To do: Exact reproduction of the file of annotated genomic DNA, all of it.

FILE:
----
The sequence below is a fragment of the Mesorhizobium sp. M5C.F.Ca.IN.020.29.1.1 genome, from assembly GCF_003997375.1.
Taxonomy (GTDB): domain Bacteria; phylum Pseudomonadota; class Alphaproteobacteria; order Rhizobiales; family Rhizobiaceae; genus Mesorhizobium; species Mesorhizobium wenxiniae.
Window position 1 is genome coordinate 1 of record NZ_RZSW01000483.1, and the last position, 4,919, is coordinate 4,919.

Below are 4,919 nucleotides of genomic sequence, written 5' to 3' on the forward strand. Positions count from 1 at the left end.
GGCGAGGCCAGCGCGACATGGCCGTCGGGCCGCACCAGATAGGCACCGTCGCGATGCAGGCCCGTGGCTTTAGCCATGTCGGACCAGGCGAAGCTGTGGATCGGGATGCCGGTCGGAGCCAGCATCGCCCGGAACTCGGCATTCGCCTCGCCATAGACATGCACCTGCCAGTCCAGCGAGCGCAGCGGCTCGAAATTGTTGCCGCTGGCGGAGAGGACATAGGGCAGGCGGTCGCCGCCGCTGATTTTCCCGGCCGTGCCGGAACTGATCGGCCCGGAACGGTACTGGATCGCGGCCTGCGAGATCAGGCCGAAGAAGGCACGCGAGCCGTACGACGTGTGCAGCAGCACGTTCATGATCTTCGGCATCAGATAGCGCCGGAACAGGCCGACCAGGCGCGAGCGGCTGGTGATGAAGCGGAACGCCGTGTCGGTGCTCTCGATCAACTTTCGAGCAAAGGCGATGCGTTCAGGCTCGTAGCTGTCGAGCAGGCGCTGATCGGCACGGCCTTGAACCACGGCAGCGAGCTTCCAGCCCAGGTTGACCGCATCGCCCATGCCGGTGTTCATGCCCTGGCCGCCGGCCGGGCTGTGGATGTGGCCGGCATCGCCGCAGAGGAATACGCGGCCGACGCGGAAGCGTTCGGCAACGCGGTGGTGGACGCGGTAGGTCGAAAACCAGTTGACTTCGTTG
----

The sequence below is a fragment of the Mesorhizobium sp. M5C.F.Ca.IN.020.29.1.1 genome, from assembly GCF_003997375.1.
Taxonomy (GTDB): domain Bacteria; phylum Pseudomonadota; class Alphaproteobacteria; order Rhizobiales; family Rhizobiaceae; genus Mesorhizobium; species Mesorhizobium wenxiniae.
Window position 1 is genome coordinate 1 of record NZ_RZSW01000483.1, and the last position, 4,919, is coordinate 4,919.

Below are 4,919 nucleotides of genomic sequence, written 5' to 3' on the forward strand. Positions count from 1 at the left end.
GGCGAGGCCAGCGCGACATGGCCGTCGGGCCGCACCAGATAGGCACCGTCGCGATGCAGGCCCGTGGCTTTAGCCATGTCGGACCAGGCGAAGCTGTGGATCGGGATGCCGGTCGGAGCCAGCATCGCCCGGAACTCGGCATTCGCCTCGCCATAGACATGCACCTGCCAGTCCAGCGAGCGCAGCGGCTCGAAATTGTTGCCGCTGGCGGAGAGGACATAGGGCAGGCGGTCGCCGCCGCTGATTTTCCCGGCCGTGCCGGAACTGATCGGCCCGGAACGGTACTGGATCGCGGCCTGCGAGATCAGGCCGAAGAAGGCACGCGAGCCGTACGACGTGTGCAGCAGCACGTTCATGATCTTCGGCATCAGATAGCGCCGGAACAGGCCGACCAGGCGCGAGCGGCTGGTGATGAAGCGGAACGCCGTGTCGGTGCTCTCGATCAACTTTCGAGCAAAGGCGATGCGTTCAGGCTCGTAGCTGTCGAGCAGGCGCTGATCGGCACGGCCTTGAACCACGGCAGCGAGCTTCCAGCCCAGGTTGACCGCATCGCCCATGCCGGTGTTCATGCCCTGGCCGCCGGCCGGGCTGTGGATGTGGCCGGCATCGCCGCAGAGGAATACGCGGCCGACGCGGAAGCGTTCGGCAACGCGGTGGTGGACGCGGTAGGTCGAAAACCAGTTGACTTCGTTG